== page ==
Along with the elements, age, and everything else that contributes to roof wear, restaurant owners have a few of their own roofing challenges to handle. When it comes to the roof, restaurants are surprisingly hard on the structure. Unlike other commercial spaces, the heat and cooking byproducts (most notably grease) from a restaurant can cause problems. That is, they can cause problems without preventative maintenance.
Whether you’re new the culinary game, you recently bought a new restaurant space, or you’re already starting to have problems, you need to understand the potential issues that your business brings to your building.
What do you need to know about restaurants and roofing? Take a look at what you can do to keep your business’s roof in top shape and fully functional.
You know and appreciate the serious job that the exhaust fans in your business do. They suck the grease up, moving it out of your kitchen and away from your employees. Not only does this reduce the smoke and odor, but it helps to keep your workplace safe.
Even though exhaust fans make the kitchen a better place to be, they don’t magically whisk the grease away to a far off place. Instead, they vent the greasy smoke up and out – and most likely, over your roof. If your exhaust vents are on your restaurant’s roof, they can easily damage the material’s membrane.
Beyond physical damage, vented grease that accumulates on the roof is a fire hazard, slip and fall hazard, and a potential environmental hazard (if it runs off the roof and into a water supply).
Different roofing materials react differently to grease exhaust discharge. If you’re not sure what your building’s roof is made from, ask a professional roofing contractor for an assessment and explanation.
Greasy gunk and other exhaust debris from your commercial kitchen can land on the roof, causing EPDM membrane seams to split. These membranes are used on flat roofs and have exceptional abilities to withstand high temperatures and the elements. But over time, the grease can loosen adhesives and cause the bonds to fail. In addition, the membrane itself may swell.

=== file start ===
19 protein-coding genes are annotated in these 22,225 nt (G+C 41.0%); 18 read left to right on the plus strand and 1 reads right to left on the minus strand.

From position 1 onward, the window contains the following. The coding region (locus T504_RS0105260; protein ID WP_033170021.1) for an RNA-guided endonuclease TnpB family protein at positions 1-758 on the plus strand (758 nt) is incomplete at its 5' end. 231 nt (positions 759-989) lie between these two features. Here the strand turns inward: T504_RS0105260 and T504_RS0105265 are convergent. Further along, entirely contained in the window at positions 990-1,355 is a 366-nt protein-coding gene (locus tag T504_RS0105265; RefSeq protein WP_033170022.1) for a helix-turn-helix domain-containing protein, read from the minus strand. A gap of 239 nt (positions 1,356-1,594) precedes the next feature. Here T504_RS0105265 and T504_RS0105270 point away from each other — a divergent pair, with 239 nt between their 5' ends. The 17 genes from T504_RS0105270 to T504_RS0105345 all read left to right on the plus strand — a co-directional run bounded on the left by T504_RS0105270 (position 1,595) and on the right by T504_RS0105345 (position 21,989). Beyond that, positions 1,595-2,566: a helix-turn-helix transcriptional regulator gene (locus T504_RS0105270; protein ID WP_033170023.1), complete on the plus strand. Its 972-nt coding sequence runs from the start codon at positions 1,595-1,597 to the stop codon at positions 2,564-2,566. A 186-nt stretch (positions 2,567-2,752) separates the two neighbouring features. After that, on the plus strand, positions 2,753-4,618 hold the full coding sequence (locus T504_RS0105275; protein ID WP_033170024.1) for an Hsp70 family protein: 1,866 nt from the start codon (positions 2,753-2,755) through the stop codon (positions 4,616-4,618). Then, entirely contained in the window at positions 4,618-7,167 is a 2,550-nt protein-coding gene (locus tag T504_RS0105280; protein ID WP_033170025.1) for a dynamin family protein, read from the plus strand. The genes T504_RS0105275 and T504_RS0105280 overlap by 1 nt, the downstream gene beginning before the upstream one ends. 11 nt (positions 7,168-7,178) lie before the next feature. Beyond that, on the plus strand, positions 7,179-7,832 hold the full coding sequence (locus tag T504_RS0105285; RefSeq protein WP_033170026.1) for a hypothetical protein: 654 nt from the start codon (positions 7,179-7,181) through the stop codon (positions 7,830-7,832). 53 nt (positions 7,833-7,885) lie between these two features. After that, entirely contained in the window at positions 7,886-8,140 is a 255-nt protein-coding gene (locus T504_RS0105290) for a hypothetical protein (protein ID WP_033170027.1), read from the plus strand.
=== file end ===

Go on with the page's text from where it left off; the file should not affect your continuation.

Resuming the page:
A tar and gravel, or built-up roof (BUR), membrane may also have integrity issues when it comes to grease exhaust damage. These materials may soften in the presence of oil and become spongy.
If your roof has a thermoplastic membrane (such as PVC, TPO, CPE, NBP, CPA or EIP), it can blister when exposed to oil and grease.
How can you reduce the risk of grease exhaust? You can’t turn off the fans, plug the vents, or stop the exhaust from discharging. These activities are absolutely necessary if you want a functional (and safe) kitchen.
One of the easiest ways to stop grease damage is by preventing it from touching the surface of your roof in the first place. Along with the negative effects that dripping grease has on your roof itself, the oily mess may violate local codes.
If you’re serious about stopping the mess and making your building a safer place for everyone to be, a grease collection device is the way to go. These devices don’t stop the grease from venting. Instead, they collect it and soak up or filter the oil.
Keep in mind, creating your own catch pan by rigging up a bucket or bowl isn’t an acceptable answer. You need a professionally made and installed device to filter the gunk away from your roof.
Along with a filtering collection device, schedule preventative check-ups to help ensure the integrity of your commercial roof. The pros can inspect the area, look for trouble signs, and make repairs and replacements as needed.
Do you need a commercial roofing inspection or repair? Contact Mid-Miami Roofing, Inc., for more information.